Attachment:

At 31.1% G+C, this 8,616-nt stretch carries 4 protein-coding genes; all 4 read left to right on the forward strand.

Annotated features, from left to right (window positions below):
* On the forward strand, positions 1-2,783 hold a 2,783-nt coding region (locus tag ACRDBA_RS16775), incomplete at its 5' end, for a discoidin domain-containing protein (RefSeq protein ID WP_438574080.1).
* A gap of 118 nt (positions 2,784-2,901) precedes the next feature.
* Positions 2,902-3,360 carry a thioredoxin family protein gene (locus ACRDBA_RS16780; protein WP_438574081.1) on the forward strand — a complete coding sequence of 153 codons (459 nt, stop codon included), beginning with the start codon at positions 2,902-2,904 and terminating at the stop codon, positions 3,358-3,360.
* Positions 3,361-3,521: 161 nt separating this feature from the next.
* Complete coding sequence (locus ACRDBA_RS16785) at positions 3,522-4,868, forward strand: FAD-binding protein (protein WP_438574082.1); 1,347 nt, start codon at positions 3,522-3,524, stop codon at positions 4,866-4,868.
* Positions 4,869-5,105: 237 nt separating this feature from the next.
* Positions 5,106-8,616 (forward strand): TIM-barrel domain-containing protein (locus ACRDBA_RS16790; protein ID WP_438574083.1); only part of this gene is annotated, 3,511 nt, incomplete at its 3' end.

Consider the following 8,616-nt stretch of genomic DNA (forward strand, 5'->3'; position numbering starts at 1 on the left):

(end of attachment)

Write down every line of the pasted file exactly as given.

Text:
At 31.1% G+C, this 8,616-nt stretch carries 4 protein-coding genes; all 4 read left to right on the forward strand.

Annotated features, from left to right (window positions below):
* On the forward strand, positions 1-2,783 hold a 2,783-nt coding region (locus tag ACRDBA_RS16775), incomplete at its 5' end, for a discoidin domain-containing protein (RefSeq protein ID WP_438574080.1).
* A gap of 118 nt (positions 2,784-2,901) precedes the next feature.
* Positions 2,902-3,360 carry a thioredoxin family protein gene (locus ACRDBA_RS16780; protein WP_438574081.1) on the forward strand — a complete coding sequence of 153 codons (459 nt, stop codon included), beginning with the start codon at positions 2,902-2,904 and terminating at the stop codon, positions 3,358-3,360.
* Positions 3,361-3,521: 161 nt separating this feature from the next.
* Complete coding sequence (locus ACRDBA_RS16785) at positions 3,522-4,868, forward strand: FAD-binding protein (protein WP_438574082.1); 1,347 nt, start codon at positions 3,522-3,524, stop codon at positions 4,866-4,868.
* Positions 4,869-5,105: 237 nt separating this feature from the next.
* Positions 5,106-8,616 (forward strand): TIM-barrel domain-containing protein (locus ACRDBA_RS16790; protein ID WP_438574083.1); only part of this gene is annotated, 3,511 nt, incomplete at its 3' end.

Consider the following 8,616-nt stretch of genomic DNA (forward strand, 5'->3'; position numbering starts at 1 on the left):